My settings were 1/125 of a second exposure at f/11, ISO 200. I was using my 24-70mm f/2.8L II Lens for this shot, at 67mm. After this stop, we drove to a number of places where there are sometimes Ural Owls, but unfortunately we didn’t find any. In fact, we drove back out from Rausu a number of times as I tried to give the group an Ural Owl photo, but we weren’t able to find one on this trip.
The following morning, we went out for our first shoot from the boat at Rausu, where we were to shoot the Steller’s Sea Eagles and White-Tailed Eagles. The El Niño weather this year took it’s toll on Tour #2 as well, and this became the first year that we didn’t have any sea ice at all. It just didn’t come. Thanks to my negotiation a few years ago though, we now go out anyway, and get great shots of the sea eagles taking the fish from the water, which I personally think actually looks better than them catching them off the top of the sea ice.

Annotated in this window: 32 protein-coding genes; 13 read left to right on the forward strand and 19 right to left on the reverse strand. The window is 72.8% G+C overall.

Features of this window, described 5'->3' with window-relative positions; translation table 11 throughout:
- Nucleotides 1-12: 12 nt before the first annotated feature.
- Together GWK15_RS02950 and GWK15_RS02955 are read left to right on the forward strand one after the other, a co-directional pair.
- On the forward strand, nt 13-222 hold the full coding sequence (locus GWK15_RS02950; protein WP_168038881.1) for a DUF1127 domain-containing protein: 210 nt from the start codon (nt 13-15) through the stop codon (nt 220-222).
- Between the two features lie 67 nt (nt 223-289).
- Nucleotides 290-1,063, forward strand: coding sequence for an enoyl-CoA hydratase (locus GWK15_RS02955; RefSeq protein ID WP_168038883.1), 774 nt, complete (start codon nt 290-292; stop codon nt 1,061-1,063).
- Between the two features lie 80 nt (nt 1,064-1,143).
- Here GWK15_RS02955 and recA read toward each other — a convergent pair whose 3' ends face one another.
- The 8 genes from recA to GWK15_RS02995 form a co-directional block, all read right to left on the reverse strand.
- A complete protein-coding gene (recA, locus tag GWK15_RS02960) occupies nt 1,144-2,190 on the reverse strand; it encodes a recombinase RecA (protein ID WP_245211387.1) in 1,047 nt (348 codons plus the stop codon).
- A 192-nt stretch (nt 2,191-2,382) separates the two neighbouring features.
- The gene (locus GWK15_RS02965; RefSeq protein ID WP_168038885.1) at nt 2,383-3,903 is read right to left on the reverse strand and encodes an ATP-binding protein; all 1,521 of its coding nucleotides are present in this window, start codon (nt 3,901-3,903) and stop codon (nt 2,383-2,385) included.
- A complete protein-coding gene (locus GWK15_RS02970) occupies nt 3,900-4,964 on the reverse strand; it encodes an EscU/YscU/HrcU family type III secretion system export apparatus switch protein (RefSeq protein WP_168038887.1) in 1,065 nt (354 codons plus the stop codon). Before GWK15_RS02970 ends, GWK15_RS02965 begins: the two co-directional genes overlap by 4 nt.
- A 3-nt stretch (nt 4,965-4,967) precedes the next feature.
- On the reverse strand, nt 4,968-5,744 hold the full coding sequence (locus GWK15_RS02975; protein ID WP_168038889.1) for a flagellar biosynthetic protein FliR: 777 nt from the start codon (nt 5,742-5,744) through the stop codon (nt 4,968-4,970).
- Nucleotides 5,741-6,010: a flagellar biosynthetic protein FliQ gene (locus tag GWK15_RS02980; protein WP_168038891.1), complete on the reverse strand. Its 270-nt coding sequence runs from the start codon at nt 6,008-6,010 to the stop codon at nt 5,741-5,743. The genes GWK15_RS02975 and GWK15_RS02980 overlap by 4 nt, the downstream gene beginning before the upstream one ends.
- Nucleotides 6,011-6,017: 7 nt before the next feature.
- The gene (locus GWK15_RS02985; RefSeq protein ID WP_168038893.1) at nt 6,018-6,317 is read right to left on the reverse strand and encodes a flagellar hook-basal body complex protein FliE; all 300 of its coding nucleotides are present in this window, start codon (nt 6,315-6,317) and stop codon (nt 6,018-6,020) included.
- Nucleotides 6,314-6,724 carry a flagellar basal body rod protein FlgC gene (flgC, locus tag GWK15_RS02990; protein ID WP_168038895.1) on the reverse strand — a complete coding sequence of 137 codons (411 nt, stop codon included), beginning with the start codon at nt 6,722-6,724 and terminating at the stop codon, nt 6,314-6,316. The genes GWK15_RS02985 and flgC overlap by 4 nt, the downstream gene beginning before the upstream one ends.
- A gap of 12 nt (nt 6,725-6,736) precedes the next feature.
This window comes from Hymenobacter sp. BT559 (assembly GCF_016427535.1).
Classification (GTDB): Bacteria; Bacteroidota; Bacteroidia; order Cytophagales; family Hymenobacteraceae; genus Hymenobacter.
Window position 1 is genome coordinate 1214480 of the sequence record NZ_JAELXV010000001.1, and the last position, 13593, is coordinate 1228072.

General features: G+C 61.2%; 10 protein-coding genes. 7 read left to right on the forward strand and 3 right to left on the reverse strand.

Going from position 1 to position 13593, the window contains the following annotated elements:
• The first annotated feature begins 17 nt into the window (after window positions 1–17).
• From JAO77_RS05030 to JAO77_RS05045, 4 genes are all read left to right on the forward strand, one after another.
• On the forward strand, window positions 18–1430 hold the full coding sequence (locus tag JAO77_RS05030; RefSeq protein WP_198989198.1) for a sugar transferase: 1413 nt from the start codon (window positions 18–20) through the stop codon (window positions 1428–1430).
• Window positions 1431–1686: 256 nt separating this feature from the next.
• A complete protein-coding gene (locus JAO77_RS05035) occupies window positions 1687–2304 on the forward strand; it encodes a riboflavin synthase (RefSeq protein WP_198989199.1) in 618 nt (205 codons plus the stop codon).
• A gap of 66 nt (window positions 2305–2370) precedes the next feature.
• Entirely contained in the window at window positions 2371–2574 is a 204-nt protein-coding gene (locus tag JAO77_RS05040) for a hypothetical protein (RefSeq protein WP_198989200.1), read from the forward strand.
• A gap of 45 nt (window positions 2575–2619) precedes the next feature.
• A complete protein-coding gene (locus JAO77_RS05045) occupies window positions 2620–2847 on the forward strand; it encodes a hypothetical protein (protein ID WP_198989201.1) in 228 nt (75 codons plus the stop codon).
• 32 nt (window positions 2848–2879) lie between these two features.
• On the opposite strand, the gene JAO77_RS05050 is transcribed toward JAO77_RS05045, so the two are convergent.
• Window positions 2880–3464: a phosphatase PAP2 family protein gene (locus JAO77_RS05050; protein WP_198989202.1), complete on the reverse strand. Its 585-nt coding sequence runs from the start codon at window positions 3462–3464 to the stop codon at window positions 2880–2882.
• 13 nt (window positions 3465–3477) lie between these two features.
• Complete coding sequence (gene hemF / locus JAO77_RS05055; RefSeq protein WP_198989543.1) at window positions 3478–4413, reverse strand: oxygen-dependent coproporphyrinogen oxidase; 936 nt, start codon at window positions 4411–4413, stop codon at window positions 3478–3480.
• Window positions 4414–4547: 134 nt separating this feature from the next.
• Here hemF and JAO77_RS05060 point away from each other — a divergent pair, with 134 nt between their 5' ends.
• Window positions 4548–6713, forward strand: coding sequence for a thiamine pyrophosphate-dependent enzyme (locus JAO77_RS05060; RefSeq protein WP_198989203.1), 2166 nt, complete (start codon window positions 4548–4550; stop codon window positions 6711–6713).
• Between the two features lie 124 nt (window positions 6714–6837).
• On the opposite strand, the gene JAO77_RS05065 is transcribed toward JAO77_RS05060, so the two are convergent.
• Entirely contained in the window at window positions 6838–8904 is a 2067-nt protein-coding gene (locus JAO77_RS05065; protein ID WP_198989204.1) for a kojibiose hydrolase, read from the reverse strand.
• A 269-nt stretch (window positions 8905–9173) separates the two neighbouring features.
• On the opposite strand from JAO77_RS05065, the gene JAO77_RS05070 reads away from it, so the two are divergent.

Here we can see a Steller’s Sea Eagle from the front as he takes a fish from the sea. There was a storm coming, and winds were high, so there was a bit of swell as well, and the light was relatively low. My settings were 1/1000 of a second at f/8, ISO 1600, so it was workable, and the results really do show what it was like this year.
Steller’s Sea Eagle Catching Fish with One Foot
As I’ve mentioned in previous episodes, the Canon EOS 5Ds R bodies that I used on this trip really did work well in terms of autofocus during the entire trip. I found them more capable of snapping focus onto the bird than my 7D Mark II and even better than my old 1D X. I was sometimes raising the camera and focusing literally just moments before I released the shutter, and there was probably less than 2% of my images in which the focus snapped to the background water. The success ratio was much higher under similar conditions than when using my other cameras.